Once in a while, the police ceremoniously carry out operations to destroy impounded drugs and illicit liquors. Most of the items are usually smuggled from neighbouring countries and despite the many arrests and heavy penalties, dealers have not been discouraged.
Drug trafficking is a lucrative business, and despite the government’s plans to put in place tough measures such as slapping a life sentence on drug traffickers, it will hardly put a dent on the drugs flow.
Rwanda’s drug problem is not as pronounced as in our neighbouring countries where hard drugs have been the order of the day for decades. But now heroin, cocaine and amphetamines have managed to find their way in, especially among the youth.
Many drug users when arrested are thrown in jail as if that is the remedy and yet their suppliers continue to flourish. The debate on how to better handle the issue has continued on and on, but nothing comes of it, if anything, drug abuse incidences seem to be on the rise.
In fact there is conventional belief that returning students from overseas, especially the US and a lesser extent, Europe, have a hand in the proliferation of drug abuse among the youth.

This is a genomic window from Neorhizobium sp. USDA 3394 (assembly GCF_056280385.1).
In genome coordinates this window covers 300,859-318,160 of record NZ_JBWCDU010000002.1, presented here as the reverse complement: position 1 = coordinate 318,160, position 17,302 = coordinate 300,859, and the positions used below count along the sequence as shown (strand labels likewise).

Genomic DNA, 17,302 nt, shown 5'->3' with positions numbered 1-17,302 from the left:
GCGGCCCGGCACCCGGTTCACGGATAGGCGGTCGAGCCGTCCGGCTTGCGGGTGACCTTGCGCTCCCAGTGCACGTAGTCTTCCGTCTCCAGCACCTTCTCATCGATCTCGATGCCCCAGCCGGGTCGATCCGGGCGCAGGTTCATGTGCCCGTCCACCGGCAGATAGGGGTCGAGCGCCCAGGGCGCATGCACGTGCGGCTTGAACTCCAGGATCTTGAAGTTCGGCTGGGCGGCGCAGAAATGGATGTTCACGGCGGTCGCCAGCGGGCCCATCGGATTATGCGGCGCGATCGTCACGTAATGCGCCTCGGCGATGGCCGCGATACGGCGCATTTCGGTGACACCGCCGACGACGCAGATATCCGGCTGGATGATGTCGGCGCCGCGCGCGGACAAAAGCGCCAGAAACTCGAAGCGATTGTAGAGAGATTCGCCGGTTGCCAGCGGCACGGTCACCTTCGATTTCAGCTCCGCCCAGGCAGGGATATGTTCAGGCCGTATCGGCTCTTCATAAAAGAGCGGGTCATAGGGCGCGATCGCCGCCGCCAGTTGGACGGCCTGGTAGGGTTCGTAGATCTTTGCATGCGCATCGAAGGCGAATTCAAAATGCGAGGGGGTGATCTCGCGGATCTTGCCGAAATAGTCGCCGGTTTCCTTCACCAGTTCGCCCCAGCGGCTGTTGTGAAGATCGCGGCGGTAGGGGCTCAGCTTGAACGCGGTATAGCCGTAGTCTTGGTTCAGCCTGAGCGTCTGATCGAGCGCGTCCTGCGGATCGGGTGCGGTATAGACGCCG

A recent mini survey carried out by this newspaper via one of its social media platforms gave some insightful results. The question was when should students studying or intending to study abroad be subjected to a drugs test.
35 per cent supported that all who returned should be screened while 58 percent were of the view that both going and returning students should be tested. That is the extent of the perception that drugs are foreign-influenced and that is the biggest mistake we could ever commit.
As long as we do not own the problem and seek to sweep it under someone else’s carpet, the war against drug abuse will have been lost before firing a single shot.